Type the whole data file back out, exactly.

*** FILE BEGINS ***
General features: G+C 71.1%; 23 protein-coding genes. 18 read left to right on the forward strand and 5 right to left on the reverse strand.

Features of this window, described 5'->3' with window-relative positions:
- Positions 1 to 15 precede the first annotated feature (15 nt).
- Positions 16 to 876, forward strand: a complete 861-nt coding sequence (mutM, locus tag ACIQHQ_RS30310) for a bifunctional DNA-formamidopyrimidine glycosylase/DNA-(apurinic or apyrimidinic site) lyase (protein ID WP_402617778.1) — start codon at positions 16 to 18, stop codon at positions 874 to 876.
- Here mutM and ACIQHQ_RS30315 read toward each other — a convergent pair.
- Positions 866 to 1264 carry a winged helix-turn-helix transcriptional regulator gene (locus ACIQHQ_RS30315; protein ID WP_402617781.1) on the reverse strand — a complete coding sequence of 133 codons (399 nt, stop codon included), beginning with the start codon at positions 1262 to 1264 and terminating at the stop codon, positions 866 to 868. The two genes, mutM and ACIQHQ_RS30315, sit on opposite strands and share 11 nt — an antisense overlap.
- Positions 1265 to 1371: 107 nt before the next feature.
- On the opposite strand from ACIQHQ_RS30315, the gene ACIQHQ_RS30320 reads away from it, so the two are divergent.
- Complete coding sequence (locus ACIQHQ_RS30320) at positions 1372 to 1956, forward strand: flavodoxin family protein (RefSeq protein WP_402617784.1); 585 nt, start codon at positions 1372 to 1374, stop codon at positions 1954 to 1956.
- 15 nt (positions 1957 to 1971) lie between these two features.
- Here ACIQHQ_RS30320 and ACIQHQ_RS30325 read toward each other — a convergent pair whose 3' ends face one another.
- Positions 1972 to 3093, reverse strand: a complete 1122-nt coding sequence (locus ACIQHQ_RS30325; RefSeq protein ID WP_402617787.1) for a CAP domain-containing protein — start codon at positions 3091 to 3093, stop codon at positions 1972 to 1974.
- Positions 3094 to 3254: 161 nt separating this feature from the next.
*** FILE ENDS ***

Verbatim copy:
General features: G+C 71.1%; 23 protein-coding genes. 18 read left to right on the forward strand and 5 right to left on the reverse strand.

Features of this window, described 5'->3' with window-relative positions:
- Positions 1 to 15 precede the first annotated feature (15 nt).
- Positions 16 to 876, forward strand: a complete 861-nt coding sequence (mutM, locus tag ACIQHQ_RS30310) for a bifunctional DNA-formamidopyrimidine glycosylase/DNA-(apurinic or apyrimidinic site) lyase (protein ID WP_402617778.1) — start codon at positions 16 to 18, stop codon at positions 874 to 876.
- Here mutM and ACIQHQ_RS30315 read toward each other — a convergent pair.
- Positions 866 to 1264 carry a winged helix-turn-helix transcriptional regulator gene (locus ACIQHQ_RS30315; protein ID WP_402617781.1) on the reverse strand — a complete coding sequence of 133 codons (399 nt, stop codon included), beginning with the start codon at positions 1262 to 1264 and terminating at the stop codon, positions 866 to 868. The two genes, mutM and ACIQHQ_RS30315, sit on opposite strands and share 11 nt — an antisense overlap.
- Positions 1265 to 1371: 107 nt before the next feature.
- On the opposite strand from ACIQHQ_RS30315, the gene ACIQHQ_RS30320 reads away from it, so the two are divergent.
- Complete coding sequence (locus ACIQHQ_RS30320) at positions 1372 to 1956, forward strand: flavodoxin family protein (RefSeq protein WP_402617784.1); 585 nt, start codon at positions 1372 to 1374, stop codon at positions 1954 to 1956.
- 15 nt (positions 1957 to 1971) lie between these two features.
- Here ACIQHQ_RS30320 and ACIQHQ_RS30325 read toward each other — a convergent pair whose 3' ends face one another.
- Positions 1972 to 3093, reverse strand: a complete 1122-nt coding sequence (locus ACIQHQ_RS30325; RefSeq protein ID WP_402617787.1) for a CAP domain-containing protein — start codon at positions 3091 to 3093, stop codon at positions 1972 to 1974.
- Positions 3094 to 3254: 161 nt separating this feature from the next.